Hey coder. We are going to discuss the problem "Frog Jump" in this article. Doesn't it sound interesting?

But before moving further you should go through the problem to understand its outline.

**Important Links :** Problem Link, Solution Video

FROG JUMP

Hey coder. We are going to discuss the problem "Frog Jump" in this article. Doesn't it sound interesting?

But before moving further you should go through the problem to understand its outline.

**Important Links :** Problem Link, Solution Video

Problem Discussion

- You are given an array of positive integers in ascending order, which represents the position of stones in the river.
- A frog is trying to cross a river. It can jump on a stone, but it must not jump into the water.
- You have to find if the frog can cross the river by landing on the last stone.
- The frog is on the first stone initially, and from the first stone it can jump 1 unit only.
- The frog can only jump k-1, k, or k+1 units in the forward direction, where k is the frog's last jump.

Let us understand this problem for the input array [0,1,3,5,6,8,12,17]. According to this array, the stones are placed as shown in figure 1.

We need to find if the frog is originally at 0^{th} stone, will it be able to reach the 17^{th} stone.

Let's figure out how the frog must jump.

- When the frog is at 0
^{th}stone then according to the question it can jump by 1 unit only and hence reaches the 1^{st}stone. - On reaching the 1
^{st}stone, the frog has 3 options, to jump by k-1=0 or k=1 or k+1=2 units. We know that jumping by 0 units is not really an option because it needs to move forward.

If the frog jumps by 1 unit, it will fall in the water. But on jumping 2 steps it will reach the 3^{rd}stone. - Since the last jump was of 2 units, therefore k=2. On reaching 3
^{rd}stone, the frog can jump by k-1=1 or k=2 or k+1=3 units.

On jumping by 1 unit, 2 units and 3 units, the frog will, fall in the water, step on the 5^{th}stone and step on the 6^{th}stone respectively. - Now, we have 2 options. Either the frog can take a jump of k=2 and reach the 5th stone from which it can further take k-1=1 or k=2 or k+1=3 steps. Or the frog can take a jump of k=3 and reach the 6th stone from which it can further take k-1=2 or k=3 or k+1=4 steps.

APPROACH 1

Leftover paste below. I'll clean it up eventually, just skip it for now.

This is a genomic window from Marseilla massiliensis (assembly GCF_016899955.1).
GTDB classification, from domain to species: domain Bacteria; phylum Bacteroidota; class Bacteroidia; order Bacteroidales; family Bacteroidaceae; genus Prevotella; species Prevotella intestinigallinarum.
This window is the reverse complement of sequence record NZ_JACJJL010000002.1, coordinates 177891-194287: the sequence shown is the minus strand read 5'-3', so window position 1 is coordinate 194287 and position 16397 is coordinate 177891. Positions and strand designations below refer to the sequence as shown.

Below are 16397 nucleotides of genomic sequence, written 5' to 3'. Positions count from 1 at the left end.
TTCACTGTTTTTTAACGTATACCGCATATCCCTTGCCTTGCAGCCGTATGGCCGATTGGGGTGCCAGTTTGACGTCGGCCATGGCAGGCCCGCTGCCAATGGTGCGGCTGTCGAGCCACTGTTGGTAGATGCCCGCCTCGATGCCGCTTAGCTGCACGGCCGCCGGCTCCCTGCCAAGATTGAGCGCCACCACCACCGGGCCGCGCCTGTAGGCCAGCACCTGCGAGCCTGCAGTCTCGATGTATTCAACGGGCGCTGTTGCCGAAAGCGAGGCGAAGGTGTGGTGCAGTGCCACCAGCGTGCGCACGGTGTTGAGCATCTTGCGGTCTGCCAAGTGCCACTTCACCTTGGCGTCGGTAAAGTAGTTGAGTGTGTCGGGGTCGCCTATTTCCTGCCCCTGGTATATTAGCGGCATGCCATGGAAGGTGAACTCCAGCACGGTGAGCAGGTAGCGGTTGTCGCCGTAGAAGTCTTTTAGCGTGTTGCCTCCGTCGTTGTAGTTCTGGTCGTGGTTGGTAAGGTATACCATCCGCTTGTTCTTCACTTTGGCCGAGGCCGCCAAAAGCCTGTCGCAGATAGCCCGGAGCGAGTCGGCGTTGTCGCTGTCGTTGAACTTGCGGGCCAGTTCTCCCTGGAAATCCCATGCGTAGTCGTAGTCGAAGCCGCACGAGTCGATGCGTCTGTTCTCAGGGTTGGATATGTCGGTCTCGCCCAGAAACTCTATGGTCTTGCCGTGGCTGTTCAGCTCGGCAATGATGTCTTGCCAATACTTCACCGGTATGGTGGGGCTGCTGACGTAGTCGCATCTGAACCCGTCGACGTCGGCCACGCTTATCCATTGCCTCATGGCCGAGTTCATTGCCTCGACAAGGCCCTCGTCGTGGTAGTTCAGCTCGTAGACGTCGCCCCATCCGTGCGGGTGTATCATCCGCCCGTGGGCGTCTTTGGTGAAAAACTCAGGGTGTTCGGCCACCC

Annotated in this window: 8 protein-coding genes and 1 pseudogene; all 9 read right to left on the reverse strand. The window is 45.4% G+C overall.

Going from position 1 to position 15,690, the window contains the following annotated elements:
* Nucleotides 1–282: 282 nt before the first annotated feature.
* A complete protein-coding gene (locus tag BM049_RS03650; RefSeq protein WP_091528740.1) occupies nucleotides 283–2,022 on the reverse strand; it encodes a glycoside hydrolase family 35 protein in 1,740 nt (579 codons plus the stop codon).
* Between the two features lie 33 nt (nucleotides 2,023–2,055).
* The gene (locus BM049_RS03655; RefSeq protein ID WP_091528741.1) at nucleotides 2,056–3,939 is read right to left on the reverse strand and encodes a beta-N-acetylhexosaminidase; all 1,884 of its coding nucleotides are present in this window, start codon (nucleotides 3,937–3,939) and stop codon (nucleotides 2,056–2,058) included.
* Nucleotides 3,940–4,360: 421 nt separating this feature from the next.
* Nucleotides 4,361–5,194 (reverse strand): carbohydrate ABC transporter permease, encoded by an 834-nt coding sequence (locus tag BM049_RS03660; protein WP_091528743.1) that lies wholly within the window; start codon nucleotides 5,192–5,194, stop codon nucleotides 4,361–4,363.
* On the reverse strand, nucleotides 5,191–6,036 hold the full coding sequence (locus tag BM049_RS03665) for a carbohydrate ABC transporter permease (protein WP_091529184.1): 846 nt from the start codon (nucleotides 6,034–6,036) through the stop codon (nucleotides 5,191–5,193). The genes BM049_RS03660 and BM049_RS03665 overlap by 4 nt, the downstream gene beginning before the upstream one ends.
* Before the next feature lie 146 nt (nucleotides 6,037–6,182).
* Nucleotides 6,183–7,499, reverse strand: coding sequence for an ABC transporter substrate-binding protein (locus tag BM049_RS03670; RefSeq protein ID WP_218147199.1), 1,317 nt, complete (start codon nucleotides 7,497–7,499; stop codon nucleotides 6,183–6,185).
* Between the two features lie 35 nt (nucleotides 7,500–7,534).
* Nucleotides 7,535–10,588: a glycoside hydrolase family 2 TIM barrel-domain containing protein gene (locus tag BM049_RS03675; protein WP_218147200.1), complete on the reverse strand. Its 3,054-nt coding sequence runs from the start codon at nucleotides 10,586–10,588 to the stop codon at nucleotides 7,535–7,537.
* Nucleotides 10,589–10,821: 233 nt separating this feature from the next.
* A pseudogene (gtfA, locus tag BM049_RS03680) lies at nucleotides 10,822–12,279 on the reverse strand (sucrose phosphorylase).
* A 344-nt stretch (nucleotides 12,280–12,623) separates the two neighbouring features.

- From the above discussion we realize that we need to store the number of jumps that can be taken from each stone. This is done using a HashMap.

In figure 5, against stone 0, we store that 1 jump can be made. Similarly values are to be stored against every stone. - For the 0
^{th}stone, a jump of 1 unit is applied. Hence k=1 and we can now find the possible jumps for 1^{st}stone i.e. 0, 1 and 2. We do not include a jump of 0 units in the HashMap. - Now for the 1
^{st}stone, if a jump of 1 unit is applied, the frog falls in the water. Hence the desirable last jump is k=2 by which we reach the 3^{rd}stone. Hence the possible jumps for 3^{rd}stone are k-1=1, k=2 and k+1=3. - For the 3rd stone, as previously discussed we can either reach stone 5 or stone 6. Hence, we list the options for k=2 as well as k=3. Therefore possible jumps for stone 5 are 1, 2 and 3 and for stone 6 are 2, 3 and 4.
- Similarly, by adding 1, 2 and 3 jumps from stone 5, we reach stone 6, fall in water and reach stone 8 respectively. Hence the list is updated accordingly.
- We want you to complete the HashMap for the rest of the stones yourself. In case you get stuck somewhere you can watch the solution video.
- Dear coder, at last your complete HashMap should look like Figure 10.
Here we see that on jumping 5 units from 12
^{th}stone it is possible to reach the 17^{th}stone. Hence "true" is returned. - Reader, we now want you to solve this problem yourself for another input array [0,1,2,,3,4,8,9,11] and tally your answer with the solution video.

import java.io.*;
import java.util.*;
public class Main {
public static boolean solution(int[] stones) {
HashMap< Integer,HashSet< Integer>> map=new HashMap< >();
for(int i=0;i< stones.length;i++){
map.put(stones[i],new HashSet< >());
}
map.get(stones[0]).add(1);
for(int i=0;i< stones.length;i++){
int currStone=stones[i];
HashSet< Integer> jumps=map.get(currStone);
for(int jump:jumps){
int pos=currStone+jump;
if(pos==stones[stones.length-1]){
return true;
}
if(map.containsKey(pos)==true){
if(jump-1>0){
map.get(pos).add(jump-1);
}
map.get(pos).add(jump);
map.get(pos).add(jump+1);
}
}
}
return false;
}
public static void main(String[] args) {
Scanner scn = new Scanner(System.in);
int n = scn.nextInt();
int[] arr = new int[n];
for (int i = 0 ; i < n; i++) {
arr[i] = scn.nextInt();
}
System.out.println(solution(arr));
}
}

java; true";

Analysis

Time Complexity:

O(n^{2})

The complexity is quadratic because of the use of nested loop.

Space Complexity:

O(n)

The space complexity is of order n where n= number of entries in the HashMap.

Reader, we hope you were able to clearly understand the above discussion. If you have any gaps in your understanding, we suggest you come back to this problem tomorrow.

We'll see you in the next question, goodbye.